But here’s the thing. I told myself was invited for a reason. I wasn’t invited because my grin was immortalized on the cover of the book. I was invited for my younger, entrepreneurial, perhaps even new-age, practical perspective. What I bring to the table is a close pulse on what’s going on in the world of up and coming accounting professionals, entrepreneurs and what their struggles are. Because of my experience with digital innovative trends, online marketing, and solopreneur-ship makes me a valuable contributor to the team. In fact, they are relying on me for my perspective because possibly no one else has this same strength combination.

 

Most importantly, I remembered that we are all the same. The only difference is that we all spent time in different areas hence our collective power as a committee. All intimidation melted away. We’re all the same on the inside. In fact, I might be even fitter and healthier on the inside… if that counts for anything.

 

Understand What Makes Them Tick

Not everything needs to go your way all the time. Not every conversation needs to end with your last word. Often, you fare better when you pick your battles. If it means something to you, you’re going to do something about it. If not, let it slide. Live to fight another day. Life’s too fricking short to hang on and fight tooth and nail for everything.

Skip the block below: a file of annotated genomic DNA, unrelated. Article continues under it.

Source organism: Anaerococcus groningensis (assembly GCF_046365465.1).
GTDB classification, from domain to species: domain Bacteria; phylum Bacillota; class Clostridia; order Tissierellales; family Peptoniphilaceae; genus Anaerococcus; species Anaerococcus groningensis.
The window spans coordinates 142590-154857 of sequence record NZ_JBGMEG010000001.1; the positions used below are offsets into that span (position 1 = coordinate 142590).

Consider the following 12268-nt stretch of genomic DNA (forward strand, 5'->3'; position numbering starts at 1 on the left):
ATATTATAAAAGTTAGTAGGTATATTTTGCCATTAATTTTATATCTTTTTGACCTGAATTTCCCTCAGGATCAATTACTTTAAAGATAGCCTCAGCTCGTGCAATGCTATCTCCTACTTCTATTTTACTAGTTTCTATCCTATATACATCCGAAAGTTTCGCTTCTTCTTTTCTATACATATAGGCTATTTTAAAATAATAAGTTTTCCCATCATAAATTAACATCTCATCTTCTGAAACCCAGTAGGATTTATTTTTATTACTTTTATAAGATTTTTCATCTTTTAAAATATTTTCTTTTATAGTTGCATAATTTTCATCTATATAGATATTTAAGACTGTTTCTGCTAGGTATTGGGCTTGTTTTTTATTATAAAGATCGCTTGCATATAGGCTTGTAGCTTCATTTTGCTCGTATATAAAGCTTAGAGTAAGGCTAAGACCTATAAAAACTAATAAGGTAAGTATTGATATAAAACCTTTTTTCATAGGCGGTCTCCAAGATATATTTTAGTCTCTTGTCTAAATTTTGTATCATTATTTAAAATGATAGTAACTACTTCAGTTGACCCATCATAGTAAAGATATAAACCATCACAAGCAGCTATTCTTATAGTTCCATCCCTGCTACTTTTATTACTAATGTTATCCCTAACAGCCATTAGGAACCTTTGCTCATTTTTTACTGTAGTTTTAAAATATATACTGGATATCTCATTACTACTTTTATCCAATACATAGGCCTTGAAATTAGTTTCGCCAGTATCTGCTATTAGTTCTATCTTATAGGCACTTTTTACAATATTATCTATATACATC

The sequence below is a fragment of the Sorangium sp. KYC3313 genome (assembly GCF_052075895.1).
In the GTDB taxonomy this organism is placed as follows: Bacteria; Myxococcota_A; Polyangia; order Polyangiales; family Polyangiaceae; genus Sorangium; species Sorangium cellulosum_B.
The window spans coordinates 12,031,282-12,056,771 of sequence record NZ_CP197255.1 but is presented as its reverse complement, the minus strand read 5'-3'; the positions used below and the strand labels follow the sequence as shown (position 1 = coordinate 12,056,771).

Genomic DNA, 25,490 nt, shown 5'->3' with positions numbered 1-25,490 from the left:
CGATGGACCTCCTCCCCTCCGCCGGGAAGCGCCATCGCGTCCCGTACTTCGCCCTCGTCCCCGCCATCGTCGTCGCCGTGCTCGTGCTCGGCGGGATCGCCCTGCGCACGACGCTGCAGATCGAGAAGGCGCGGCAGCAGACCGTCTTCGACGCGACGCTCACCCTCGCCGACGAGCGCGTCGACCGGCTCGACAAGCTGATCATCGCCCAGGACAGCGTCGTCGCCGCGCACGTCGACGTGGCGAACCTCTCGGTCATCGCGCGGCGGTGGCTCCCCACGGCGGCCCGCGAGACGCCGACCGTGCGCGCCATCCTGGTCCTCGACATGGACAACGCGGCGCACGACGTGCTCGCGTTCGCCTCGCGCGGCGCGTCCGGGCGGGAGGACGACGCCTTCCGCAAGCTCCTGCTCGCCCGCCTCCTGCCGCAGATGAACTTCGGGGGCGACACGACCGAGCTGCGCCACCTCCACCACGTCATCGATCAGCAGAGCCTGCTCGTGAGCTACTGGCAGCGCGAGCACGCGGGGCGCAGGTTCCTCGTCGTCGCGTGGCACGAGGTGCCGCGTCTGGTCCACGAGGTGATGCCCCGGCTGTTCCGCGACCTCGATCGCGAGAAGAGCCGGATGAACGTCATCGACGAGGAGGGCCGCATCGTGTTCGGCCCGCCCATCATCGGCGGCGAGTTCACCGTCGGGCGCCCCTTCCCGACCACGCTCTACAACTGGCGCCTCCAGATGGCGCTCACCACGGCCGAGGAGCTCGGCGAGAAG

I work with a lot of men. After all, it’s still IT, remember? Theoretically, in this day and age, the gap of gender inequality has grown closer and closer. But there’s still a gaping hole. Maybe it will never fully close. Still, I’m grateful to be working in the digital age. But if you want to navigate your way in working in a room full of testosterone, you need to know how to play the people: both men and women. Here’s something that has served me well to keep in mind: Less confident people need to have the last word. They need to feel to feel important like they were instrumental in coming up with the solution. And they need everyone to know. They need to feel included. So include them. Give them the fuel that makes them feel good about themselves. Once you make an effort to get into their psyche, you get out of your own psyche. And you quit getting psyched out.

 

Look. It all boils down to being comfortable in your own skin and valuing yourself as you truly are. In one of my favorite books, Beyond Positive Thinking, Dr. Robert Anthony says “You are spiritually whole and complete. You are spiritually perfect.” You were always spiritually perfect. What you do may not be perfect, but there weren’t any accidents to have you arrive where you are. Hold your head high. Be proud of you who are. They have nothing on you.


Also published on Medium.